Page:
With the withdrawal of third-party cookies imminent, publishers need to be aware of developments and how going cookieless will affect them. In this guide, we’re going to delve into this issue & how publishers can navigate in a cookieless world.
Cookies were created in the early ’90s by web developers who wanted to figure out ways to track people online. The aim originally was to analyze a page’s unique visitors and discover their behavior patterns from the point of view of site improvement, but eventually, they were used to track individuals and target them with either ads or promotions.
The recent privacy acts (California Consumer Privacy Act, GDPR, LGPD, etc) have been a signed-in response to unprecedented levels of personal data held about users.
Why are third-party cookies being withdrawn?
Google feels that the amount of user data that has historically been collected by cookies has eroded the trust of users, with a majority of users feeling that the costs of giving up personal information to advertisers outweigh the potential benefits.
With advances in ad blocking and cookie blocking, Google has found that widespread blocking of cookies has led to advertisers and developers using other more invasive techniques, such as matching user behavior to previously-identified patterns. These cannot be cleared or deleted in the same way as a cookie, giving users less control over what is stored about them.
On the other hand, the easy and blanket blocking of cookies drastically reduces the effectiveness of online targeted advertising, leading to reduced ad spends and lower revenue for publishers.
What are the alternatives to going cookieless?
Replacing cookies hasn’t proved simple. At the beginning of 2021, Google came up with Federated Learning of Cohorts (FLoC) to replace third-party cookies. There were immediate privacy concerns and Google withdrew FLoCs in favor of Topics API. Topics API groups users’ browsing habits into 350 categories. Up to 5 topics are then stored by the browser, which remembers them for three weeks before deleting them. This data is stored locally and does not involve external servers.
When the user visits a site, Topics API shows three of five interest categories to the site and its advertising partners. Topics API also combines multiple interests. For example, it can identify a cosmetics lover who is also into cooking. Google doesn’t parse the text within the blog posts to determine the relevant interest. Sites opt into Topics API and supply the interest topic of their page/site, and only if it supplies topics will a site receive topic-based information.
However, we’re still waiting to see how effective this will be, and how much of the industry will adopt it (Topics API is browser-specific and so far is only available on Chrome). The good thing about Topics API though is that users can control what topics (if any) are shared and as Chrome limits, the amount of shared data, the chance for ‘fingerprinting’ is reduced (identifying users personally based on their browsing habits).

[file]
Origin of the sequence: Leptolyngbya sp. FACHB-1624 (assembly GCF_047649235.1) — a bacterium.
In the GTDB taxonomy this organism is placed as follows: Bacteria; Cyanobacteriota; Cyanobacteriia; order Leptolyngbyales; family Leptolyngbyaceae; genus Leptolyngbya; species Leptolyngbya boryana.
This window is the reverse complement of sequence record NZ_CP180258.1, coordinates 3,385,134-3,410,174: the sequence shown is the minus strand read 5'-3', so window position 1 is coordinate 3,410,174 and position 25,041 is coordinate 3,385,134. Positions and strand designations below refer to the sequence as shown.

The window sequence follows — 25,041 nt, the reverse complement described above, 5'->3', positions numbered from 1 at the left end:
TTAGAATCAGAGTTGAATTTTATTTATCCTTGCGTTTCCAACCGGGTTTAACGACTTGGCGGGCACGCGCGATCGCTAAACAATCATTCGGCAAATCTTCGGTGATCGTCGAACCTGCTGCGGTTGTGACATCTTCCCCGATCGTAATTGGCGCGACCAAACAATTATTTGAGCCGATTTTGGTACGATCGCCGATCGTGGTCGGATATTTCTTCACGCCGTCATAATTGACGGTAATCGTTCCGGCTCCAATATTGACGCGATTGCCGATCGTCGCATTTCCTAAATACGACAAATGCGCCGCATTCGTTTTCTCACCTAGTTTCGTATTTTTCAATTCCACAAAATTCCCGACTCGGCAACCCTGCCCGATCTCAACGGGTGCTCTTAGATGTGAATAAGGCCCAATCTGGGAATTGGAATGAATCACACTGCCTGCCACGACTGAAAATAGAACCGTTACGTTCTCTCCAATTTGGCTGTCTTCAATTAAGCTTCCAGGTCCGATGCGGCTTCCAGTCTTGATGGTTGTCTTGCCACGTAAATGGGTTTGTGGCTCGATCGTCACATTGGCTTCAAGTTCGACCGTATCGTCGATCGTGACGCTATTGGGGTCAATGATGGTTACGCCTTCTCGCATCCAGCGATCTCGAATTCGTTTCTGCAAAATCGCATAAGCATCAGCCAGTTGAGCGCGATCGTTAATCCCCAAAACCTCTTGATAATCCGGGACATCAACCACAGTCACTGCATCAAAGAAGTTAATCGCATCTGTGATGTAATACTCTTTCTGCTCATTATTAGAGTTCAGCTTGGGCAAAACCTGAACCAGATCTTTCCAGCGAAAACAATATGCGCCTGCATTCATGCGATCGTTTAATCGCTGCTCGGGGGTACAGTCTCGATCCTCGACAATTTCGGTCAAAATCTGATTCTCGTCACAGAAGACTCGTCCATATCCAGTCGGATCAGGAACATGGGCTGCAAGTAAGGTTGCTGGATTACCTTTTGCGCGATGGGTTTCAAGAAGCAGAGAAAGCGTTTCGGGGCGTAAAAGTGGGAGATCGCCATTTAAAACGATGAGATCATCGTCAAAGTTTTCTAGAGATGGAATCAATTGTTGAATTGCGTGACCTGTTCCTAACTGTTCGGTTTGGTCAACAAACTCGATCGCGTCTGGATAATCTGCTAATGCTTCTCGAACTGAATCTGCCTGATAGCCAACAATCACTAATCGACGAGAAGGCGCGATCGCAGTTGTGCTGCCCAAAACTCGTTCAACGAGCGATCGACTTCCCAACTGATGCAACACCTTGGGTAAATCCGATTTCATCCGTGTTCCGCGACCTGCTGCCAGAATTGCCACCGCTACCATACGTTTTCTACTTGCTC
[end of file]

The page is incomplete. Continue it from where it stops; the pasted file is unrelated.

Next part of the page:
This hasn’t gone away and probably never will, simply because first-party data is so powerful. Publishers are relying more and more on information directly supplied by users such as email addresses which can be used for targeting and customer retention. In conjunction with privacy laws, this data should be held securely and transparently, and publishers should seek to reassure customers on the safety of their data.
The data that publishers receive from their audiences directly as part of a clear value exchange is zero-party data. In this case, customers intentionally share their data with brands. This includes how the individual wants to be recognized, their personal context, and purchase intentions. Zero-party data shows how engaged audiences are, how much they’re willing to share, what they like, and what they want. Publishers can gather zero-party data through newsletters, surveys & feedback forms, subscription signups, contest giveaway submissions, etc.
What does it mean for me as a publisher?
The important things to note are relevant laws surrounding data privacy, which many publishers are already aware of and using. You must get consent from the user if you intend to hold personal data, or use an advertiser that intends to do so.
You should also keep up to date with developments in this space (easily done by following Monetize More’s blog) and think about how the changes will affect you. In the short term, advertisers might see fluctuations in returns as new technologies are implemented, which might impact revenue.
Consider developing closer relationships with users via first-party data and zero-party data potentially offering premium content in exchange for signing up. A number of websites, from sports scores to news outlets now put prompts to sign up or offer enhanced features to registered users.
So, the industry is changing the way we target and segment our audiences for advertising in a big way, and at Monetize More we’re all good with it since user privacy and safety is a basic right. Users accept that ad content is necessary, and they’re generally accepting of targeted ads as long as they feel that their anonymity is maintained.
For quite some time now, we’ve known that cookies aren’t the perfect way to solve the problem, but they’re certainly an essential component of any web application currently. MonetizeMore has been keeping an eye on cookieless solutions for years, and we are developing our own solutions to ensure you can still maximize your ad revenue in a cookie-less world.